Early Childhood Ireland and Stranmillis University College hosted this prestigious European research event. The conference took place from 31st August to 3rd September 2016 in Dublin City University. 

The conference was organised to coincide with the centenary celebrations.  ‘With the hundredth anniversary of the birth struggles of the Irish nation, which resulted in a Constitution (Bunreacht na hEireann) which resolved to pursue the happiness of the whole nation with a further commitment to “cherishing all the children of the nation equally”, it is fitting that Ireland has been chosen as the host country of the 26th European Early Childhood Education Research Association (EECERA) Conference’. The theme of the 2016 conference was ‘Happiness, Relationships, Emotion & Deep Level Learning’ and focused on exploring the links between the cognitive and the socio-emotional aspects of early childhood learning and development.

Children co-construct meaning in relationship with significant people in their lives. These relationships are core to children’s learning and can enhance or hinder their progress. In the same way, children’s natural drive to relate and connect to community has consequences for their learning and development. Questions therefore arise about how and in what ways the capabilities involved in relating and connecting – attachment, bonding, belonging, emotional regulation, empathy and well-being – are linked to life-long and deep level learning.

This raises many further questions: What capabilities are most important? Why do they matter? How can adults nurture them? How can professionals recognise, describe and assess them? Are professionals and parents accountable for a child’s socio-emotional development? Moreover, is the ‘pursuit of happiness’ an inalienable right for all? Is it a universal drive in all children? How does happiness impact on the child as a learner?

All children are driven to explore, contribute and find their place in the world around them. In the societies we live in, in 2016, how do the ‘toxicities’ of current childhoods enhance or impede their explorations and learning and their sense of emotional wellbeing and belonging?

At the conference, the Minister for Children & Youth Affairs, Katherine Zappone TD, promised to deliver Ireland’s National Early Years Strategy, which is nearly 5 years in the making, within months. The Minister made this clear commitment after some deliberate prompting from Jillian van Turnhout, Chair of Early Childhood Ireland. Jillian reminded the audience that “The National Early Years Strategy was first promised by then Minister Frances Fitzgerald in January 2012. That’s two Ministers and over four and a half years ago”, urging this Minister to “ensure that the baby is delivered before the fifth anniversary of its conception.”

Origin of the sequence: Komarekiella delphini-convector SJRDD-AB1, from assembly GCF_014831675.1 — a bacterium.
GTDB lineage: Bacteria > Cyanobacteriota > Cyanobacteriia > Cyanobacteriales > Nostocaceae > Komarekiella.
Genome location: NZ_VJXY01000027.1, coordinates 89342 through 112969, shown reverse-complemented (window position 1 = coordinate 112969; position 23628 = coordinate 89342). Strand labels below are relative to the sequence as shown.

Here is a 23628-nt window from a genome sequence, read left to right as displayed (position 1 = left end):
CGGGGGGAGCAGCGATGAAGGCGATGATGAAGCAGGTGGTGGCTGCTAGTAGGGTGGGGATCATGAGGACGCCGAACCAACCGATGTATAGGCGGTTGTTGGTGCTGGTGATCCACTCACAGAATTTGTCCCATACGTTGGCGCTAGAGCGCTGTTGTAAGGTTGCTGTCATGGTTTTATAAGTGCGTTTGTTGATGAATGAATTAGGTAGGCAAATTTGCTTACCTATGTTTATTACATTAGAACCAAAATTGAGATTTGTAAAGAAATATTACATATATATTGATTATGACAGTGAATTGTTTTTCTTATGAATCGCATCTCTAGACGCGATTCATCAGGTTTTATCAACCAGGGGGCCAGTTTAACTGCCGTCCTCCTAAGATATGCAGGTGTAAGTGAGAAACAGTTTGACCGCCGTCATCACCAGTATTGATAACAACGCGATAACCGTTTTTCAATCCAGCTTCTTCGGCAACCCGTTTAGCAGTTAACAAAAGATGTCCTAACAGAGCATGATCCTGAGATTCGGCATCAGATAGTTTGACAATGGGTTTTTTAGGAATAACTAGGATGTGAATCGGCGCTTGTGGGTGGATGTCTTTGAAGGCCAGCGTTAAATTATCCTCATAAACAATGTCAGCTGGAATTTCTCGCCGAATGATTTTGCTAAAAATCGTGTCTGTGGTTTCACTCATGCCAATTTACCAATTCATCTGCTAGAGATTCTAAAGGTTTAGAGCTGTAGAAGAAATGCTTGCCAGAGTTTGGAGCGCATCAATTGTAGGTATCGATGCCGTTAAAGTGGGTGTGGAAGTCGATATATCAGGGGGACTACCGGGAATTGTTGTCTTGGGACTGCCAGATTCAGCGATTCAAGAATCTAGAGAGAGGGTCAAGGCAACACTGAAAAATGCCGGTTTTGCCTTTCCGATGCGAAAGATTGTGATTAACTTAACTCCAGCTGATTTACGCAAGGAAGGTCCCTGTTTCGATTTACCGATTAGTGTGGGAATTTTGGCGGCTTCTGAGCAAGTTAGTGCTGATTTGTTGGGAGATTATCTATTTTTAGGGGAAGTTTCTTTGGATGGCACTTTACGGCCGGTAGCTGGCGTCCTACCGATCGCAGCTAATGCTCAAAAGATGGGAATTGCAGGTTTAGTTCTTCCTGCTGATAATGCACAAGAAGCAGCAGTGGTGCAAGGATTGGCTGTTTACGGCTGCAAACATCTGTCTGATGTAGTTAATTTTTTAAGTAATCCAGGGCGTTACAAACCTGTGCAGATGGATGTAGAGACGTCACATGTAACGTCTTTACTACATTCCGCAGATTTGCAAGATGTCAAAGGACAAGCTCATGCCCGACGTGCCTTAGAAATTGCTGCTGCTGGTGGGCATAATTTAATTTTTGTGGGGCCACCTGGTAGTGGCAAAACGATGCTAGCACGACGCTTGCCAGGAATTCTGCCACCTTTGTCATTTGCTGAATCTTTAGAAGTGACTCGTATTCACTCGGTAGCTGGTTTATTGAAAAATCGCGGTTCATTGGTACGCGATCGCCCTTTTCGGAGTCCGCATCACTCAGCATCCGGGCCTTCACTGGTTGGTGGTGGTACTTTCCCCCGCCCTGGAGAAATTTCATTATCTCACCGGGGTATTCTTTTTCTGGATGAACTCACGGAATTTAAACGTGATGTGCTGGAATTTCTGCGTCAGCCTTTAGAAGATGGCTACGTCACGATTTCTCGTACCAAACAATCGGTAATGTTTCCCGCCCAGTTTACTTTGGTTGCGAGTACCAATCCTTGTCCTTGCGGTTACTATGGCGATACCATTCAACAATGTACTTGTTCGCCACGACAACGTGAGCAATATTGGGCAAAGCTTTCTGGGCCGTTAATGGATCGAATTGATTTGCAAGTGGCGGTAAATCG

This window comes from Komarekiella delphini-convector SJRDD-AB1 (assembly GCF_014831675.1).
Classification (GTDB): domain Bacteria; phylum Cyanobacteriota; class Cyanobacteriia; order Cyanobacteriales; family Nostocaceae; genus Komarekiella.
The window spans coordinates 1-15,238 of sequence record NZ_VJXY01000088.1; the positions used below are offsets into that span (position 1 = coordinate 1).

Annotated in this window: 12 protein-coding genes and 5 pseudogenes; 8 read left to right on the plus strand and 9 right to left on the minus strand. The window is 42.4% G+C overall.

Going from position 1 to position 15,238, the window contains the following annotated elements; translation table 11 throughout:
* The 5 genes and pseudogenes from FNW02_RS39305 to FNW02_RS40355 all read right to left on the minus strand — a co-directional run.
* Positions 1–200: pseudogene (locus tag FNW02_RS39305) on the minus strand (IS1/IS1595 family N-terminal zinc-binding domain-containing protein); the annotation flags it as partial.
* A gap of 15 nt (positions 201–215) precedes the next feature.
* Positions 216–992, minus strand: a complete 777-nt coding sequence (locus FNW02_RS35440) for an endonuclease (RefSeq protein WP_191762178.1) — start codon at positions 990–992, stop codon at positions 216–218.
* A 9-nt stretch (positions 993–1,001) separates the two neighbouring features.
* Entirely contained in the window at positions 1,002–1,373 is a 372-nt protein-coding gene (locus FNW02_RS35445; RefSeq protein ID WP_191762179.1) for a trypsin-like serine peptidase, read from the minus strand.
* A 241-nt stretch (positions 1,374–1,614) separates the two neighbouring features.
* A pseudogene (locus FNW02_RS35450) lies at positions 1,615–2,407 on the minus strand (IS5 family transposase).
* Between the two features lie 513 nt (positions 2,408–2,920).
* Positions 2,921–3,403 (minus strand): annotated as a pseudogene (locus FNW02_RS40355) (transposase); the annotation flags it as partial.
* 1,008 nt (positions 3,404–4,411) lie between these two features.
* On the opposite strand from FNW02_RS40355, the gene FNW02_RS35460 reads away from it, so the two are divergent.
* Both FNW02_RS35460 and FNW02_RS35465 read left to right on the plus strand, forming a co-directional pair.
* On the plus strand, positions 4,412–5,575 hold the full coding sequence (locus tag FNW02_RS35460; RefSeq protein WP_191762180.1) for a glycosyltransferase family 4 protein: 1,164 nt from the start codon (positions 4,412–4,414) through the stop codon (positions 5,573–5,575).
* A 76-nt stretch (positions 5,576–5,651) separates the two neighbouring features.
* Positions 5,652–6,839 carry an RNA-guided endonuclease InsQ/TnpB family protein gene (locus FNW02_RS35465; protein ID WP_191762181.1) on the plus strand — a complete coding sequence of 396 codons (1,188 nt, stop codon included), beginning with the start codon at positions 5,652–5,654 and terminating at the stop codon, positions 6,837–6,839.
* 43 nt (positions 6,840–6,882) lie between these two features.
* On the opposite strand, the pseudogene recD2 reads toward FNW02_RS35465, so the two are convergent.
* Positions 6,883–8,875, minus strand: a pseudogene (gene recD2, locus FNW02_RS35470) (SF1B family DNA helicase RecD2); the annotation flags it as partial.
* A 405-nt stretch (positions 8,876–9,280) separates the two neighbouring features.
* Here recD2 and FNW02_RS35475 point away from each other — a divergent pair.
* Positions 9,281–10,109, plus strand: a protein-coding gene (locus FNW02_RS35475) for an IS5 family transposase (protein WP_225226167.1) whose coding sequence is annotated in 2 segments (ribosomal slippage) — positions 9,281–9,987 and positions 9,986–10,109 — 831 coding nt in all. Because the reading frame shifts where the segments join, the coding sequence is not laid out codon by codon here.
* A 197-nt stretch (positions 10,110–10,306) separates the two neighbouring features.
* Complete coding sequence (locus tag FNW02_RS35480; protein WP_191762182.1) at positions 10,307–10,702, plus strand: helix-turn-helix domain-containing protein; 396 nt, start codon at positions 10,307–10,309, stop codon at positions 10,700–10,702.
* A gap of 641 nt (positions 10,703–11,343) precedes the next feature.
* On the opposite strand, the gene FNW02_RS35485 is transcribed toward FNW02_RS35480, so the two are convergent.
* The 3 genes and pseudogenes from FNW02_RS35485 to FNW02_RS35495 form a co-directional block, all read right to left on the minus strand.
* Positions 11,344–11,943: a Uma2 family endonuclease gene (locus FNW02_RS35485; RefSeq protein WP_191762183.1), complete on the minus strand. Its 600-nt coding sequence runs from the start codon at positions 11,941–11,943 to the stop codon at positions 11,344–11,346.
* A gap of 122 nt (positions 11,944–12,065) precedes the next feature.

Minister Zappone said how delighted she was that this major international conference had come to Ireland this year and how she is “committed to delivering policy that is informed by evidence of the kind that the EECERA conference provides.” She added that, “Ireland’s Early Years sector is at a critical point. Whilst there has been significant investment in recent years to address affordability and quality, major challenges remain and need to be addressed in a committed fashion over a number of years. Now is the time to ensure that every child and family, regardless of their social or economic background, receives the kind of early years care and education that they need and deserve. I intend to use the strong evidence base that exists internationally to inform how Ireland should best prioritise investment available.”

The Minister said that she was determined to put investment in the early years on a multi-annual basis, rather than Government funding being planned from one budget to the next. Furthermore, she gave a commitment to work towards better pay and conditions for early childhood educators. She emphasised that implementation, which is all important, might take longer.

The conference was attended by a thousand delegates over the five days and included keynote addresses by Anne Looney, Hirokazu Yoshikawa, Leon Feinstein and Alison Gopnik, as well as organized childcare visits, special interest group meetings, poster presentations and nearly 200 parallel sessions. 

The Early Childhood Research Group had a stand in the exhibition area and received a lot of local and international interest as well as several new members.